Zimmerman was selected chief executive of the new company.[9] With this new capital, the company acquired a brick factory on Franklin Street in the city of New Holland and hired 40 new employees to mass produce the new stationary engine.

Engine rangeEdit

Eventually, five different horsepower (hp.) models of the New Holland stationary engine were mass produced by the New Holland Company. These five models started with the little 1½ hp. engine and ranged upwards to a 16 hp. model. The most popular seller among the line of stationary engines offered by New Holland was the 5 hp. model. By 1911, sales of the 5 hp. model New Holland stationary engine were up more than 253% over sales of the same engine in 1904.[10]

ExpansionEdit

Success attended the company from the very beginning. In its first annual report dated March 29, 1904, the company was able to report profits of $1,859.40 following its very first year of incorporation.[11] Success in selling the stationary engines, led the New Holland Machine Company to expand into the manufacture of other farm machinery products.

Feed grinderEdit

As early as November 1899, even before the company had been incorporated, Abe Zimmerman's blacksmith shop had been advertising a feed grinder of his own design. This "feed and cob mill" had a capacity of 10 to 30 bushels of feed per hour and was being offered to the farming public for $15.00.[12]

Later, after incorporation, the New Holland Machine Company sold these feed grinders with the option of being mounted on a wooden or steel truck and also with the option of having one of the four larger New Holland engines (4 hp through the 16 hp. models) mounted on the truck together with the feed grinder.[13] In this way the feed grinder and engine would form a single unit which could easily be moved around the farm.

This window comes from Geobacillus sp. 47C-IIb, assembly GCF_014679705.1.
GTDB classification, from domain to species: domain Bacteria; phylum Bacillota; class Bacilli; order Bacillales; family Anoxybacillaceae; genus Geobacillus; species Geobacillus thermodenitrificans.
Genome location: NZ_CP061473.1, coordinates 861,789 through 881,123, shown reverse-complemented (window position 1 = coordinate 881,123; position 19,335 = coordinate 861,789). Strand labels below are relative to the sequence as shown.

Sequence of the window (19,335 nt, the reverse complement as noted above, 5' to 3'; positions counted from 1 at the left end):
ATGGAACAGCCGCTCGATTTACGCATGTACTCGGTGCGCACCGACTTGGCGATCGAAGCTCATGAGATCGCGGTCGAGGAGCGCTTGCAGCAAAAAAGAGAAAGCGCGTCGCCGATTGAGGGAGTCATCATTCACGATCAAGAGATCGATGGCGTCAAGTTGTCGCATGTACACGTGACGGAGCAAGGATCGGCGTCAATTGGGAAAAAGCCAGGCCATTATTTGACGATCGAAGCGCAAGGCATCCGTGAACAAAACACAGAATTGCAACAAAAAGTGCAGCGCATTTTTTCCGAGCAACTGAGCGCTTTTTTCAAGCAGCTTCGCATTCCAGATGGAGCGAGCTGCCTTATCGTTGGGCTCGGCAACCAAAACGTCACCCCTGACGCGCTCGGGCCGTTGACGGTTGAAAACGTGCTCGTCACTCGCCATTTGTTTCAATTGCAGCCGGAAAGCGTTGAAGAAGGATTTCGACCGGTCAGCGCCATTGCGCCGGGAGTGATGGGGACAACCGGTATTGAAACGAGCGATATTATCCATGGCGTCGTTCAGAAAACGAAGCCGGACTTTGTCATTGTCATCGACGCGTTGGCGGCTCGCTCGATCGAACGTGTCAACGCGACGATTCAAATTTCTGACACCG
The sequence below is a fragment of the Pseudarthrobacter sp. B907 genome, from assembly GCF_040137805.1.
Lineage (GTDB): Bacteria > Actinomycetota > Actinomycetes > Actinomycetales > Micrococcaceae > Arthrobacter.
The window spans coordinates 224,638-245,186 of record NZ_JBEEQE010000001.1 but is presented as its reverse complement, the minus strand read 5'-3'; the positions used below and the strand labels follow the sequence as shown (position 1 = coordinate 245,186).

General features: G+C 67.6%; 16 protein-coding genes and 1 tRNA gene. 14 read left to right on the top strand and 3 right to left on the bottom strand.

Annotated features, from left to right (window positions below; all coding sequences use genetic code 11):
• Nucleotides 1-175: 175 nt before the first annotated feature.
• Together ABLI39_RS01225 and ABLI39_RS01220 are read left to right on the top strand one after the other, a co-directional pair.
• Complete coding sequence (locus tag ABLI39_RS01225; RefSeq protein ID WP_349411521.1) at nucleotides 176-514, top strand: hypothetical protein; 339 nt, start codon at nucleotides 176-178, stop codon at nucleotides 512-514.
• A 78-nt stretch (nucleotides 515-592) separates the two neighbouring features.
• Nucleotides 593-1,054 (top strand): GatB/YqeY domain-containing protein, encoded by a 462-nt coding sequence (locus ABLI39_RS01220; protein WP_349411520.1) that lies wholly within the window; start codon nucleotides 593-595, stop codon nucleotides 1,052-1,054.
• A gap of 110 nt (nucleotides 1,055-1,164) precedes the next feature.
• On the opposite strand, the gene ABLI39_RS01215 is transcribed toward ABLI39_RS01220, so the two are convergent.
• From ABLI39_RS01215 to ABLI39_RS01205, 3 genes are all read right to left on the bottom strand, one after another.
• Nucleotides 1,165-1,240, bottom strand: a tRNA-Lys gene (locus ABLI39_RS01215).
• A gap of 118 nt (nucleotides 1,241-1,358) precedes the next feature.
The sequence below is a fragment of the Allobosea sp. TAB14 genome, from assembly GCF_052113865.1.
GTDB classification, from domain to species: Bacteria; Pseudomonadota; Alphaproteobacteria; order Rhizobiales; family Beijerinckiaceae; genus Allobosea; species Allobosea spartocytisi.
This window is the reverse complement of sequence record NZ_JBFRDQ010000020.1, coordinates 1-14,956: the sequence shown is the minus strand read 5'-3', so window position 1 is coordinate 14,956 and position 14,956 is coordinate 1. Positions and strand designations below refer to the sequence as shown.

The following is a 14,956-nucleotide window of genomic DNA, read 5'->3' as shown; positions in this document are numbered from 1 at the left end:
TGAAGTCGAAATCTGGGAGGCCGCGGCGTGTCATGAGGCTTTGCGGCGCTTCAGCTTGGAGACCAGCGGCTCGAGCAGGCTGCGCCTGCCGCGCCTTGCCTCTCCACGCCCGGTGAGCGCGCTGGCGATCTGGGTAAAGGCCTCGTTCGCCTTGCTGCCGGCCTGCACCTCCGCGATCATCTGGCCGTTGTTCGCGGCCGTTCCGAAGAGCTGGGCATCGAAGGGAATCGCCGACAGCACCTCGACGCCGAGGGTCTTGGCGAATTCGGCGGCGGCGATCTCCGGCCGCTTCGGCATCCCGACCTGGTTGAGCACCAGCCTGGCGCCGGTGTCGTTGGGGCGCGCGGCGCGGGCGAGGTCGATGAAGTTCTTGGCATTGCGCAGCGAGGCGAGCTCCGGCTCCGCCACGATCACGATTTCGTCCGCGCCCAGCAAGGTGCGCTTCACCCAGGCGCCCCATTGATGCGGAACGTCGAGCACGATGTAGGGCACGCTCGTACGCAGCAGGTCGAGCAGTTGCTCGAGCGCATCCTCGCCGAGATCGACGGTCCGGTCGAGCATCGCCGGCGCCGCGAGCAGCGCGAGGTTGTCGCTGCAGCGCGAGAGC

Rock crusher and wood sawEdit

Following incorporation, other machines had been added to the line of New Holland machinery. In 1912, the company began manufacturing its own rock crusher and, by 1914, the New Holland Machine Company had also added a wood saw to its line of farm machinery.[14] By 1911, the company had 150 employees.[15] By 1927, the number of employees at the company had risen to 225.[16]

Sale to SperryEdit

The New Holland Machine Company was purchased by the Sperry Corporation in 1947, to form Sperry-New Holland. For the subsequent history see New Holland Ag.

See alsoEdit

ReferencesEdit

Based on wikipedia article

  1. Homer K. Luttinger, The Innovators: The New Holland Story (Hoster Bindery, Inc.: Lancaster, Penn., 1990) p. 13.
  2. Ibid., p. 14,
  3. Ibid., p. 15.
  4. Ibid., p. 16.
  5. Ibid.
  6. Ibid., p. xviii.
  7. Ibid.
  8. See the article by Robert H. Tallman, called "New Holland: First in Grassland Farming" in the March/April 1996 issue of Belt Pulley magazine.
  9. Homer K. Luttinger, The Innovators: The New Holland Story p. 16.
  10. Ibid., p. xviiii.
  11. Ibid., p. 19.
  12. Ibid., p. 14.
  13. Ibid., p. 18.
  14. Ibid.
  15. Ibid., p. 16.
  16. Ibid., p. xviii.

External linksEdit